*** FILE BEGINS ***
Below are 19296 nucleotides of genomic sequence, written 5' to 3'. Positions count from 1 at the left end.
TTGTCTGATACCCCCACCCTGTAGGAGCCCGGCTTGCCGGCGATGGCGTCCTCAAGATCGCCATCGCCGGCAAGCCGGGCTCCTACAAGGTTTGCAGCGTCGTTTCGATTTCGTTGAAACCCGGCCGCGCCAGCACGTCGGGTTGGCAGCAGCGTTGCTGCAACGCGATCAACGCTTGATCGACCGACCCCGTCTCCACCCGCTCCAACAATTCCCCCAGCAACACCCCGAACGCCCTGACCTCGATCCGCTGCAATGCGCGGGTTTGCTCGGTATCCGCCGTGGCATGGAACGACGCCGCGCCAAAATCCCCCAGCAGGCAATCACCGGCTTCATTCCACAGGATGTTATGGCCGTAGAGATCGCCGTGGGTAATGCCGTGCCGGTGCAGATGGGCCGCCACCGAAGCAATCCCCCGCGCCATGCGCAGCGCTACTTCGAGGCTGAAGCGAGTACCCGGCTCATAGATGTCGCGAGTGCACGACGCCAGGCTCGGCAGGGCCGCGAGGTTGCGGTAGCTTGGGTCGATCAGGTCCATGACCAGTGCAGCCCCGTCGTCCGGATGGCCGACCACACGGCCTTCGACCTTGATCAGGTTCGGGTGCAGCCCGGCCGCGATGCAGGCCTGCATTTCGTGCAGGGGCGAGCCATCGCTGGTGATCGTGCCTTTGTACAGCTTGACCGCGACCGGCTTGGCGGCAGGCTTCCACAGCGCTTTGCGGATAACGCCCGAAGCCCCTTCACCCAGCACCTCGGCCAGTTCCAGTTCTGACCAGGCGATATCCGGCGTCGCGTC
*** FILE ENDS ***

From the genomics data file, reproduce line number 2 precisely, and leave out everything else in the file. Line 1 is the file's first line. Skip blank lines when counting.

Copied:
TTGTCTGATACCCCCACCCTGTAGGAGCCCGGCTTGCCGGCGATGGCGTCCTCAAGATCGCCATCGCCGGCAAGCCGGGCTCCTACAAGGTTTGCAGCGTCGTTTCGATTTCGTTGAAACCCGGCCGCGCCAGCACGTCGGGTTGGCAGCAGCGTTGCTGCAACGCGATCAACGCTTGATCGACCGACCCCGTCTCCACCCGCTCCAACAATTCCCCCAGCAACACCCCGAACGCCCTGACCTCGATCCGCTGCAATGCGCGGGTTTGCTCGGTATCCGCCGTGGCATGGAACGACGCCGCGCCAAAATCCCCCAGCAGGCAATCACCGGCTTCATTCCACAGGATGTTATGGCCGTAGAGATCGCCGTGGGTAATGCCGTGCCGGTGCAGATGGGCCGCCACCGAAGCAATCCCCCGCGCCATGCGCAGCGCTACTTCGAGGCTGAAGCGAGTACCCGGCTCATAGATGTCGCGAGTGCACGACGCCAGGCTCGGCAGGGCCGCGAGGTTGCGGTAGCTTGGGTCGATCAGGTCCATGACCAGTGCAGCCCCGTCGTCCGGATGGCCGACCACACGGCCTTCGACCTTGATCAGGTTCGGGTGCAGCCCGGCCGCGATGCAGGCCTGCATTTCGTGCAGGGGCGAGCCATCGCTGGTGATCGTGCCTTTGTACAGCTTGACCGCGACCGGCTTGGCGGCAGGCTTCCACAGCGCTTTGCGGATAACGCCCGAAGCCCCTTCACCCAGCACCTCGGCCAGTTCCAGTTCTGACCAGGCGATATCCGGCGTCGCGTC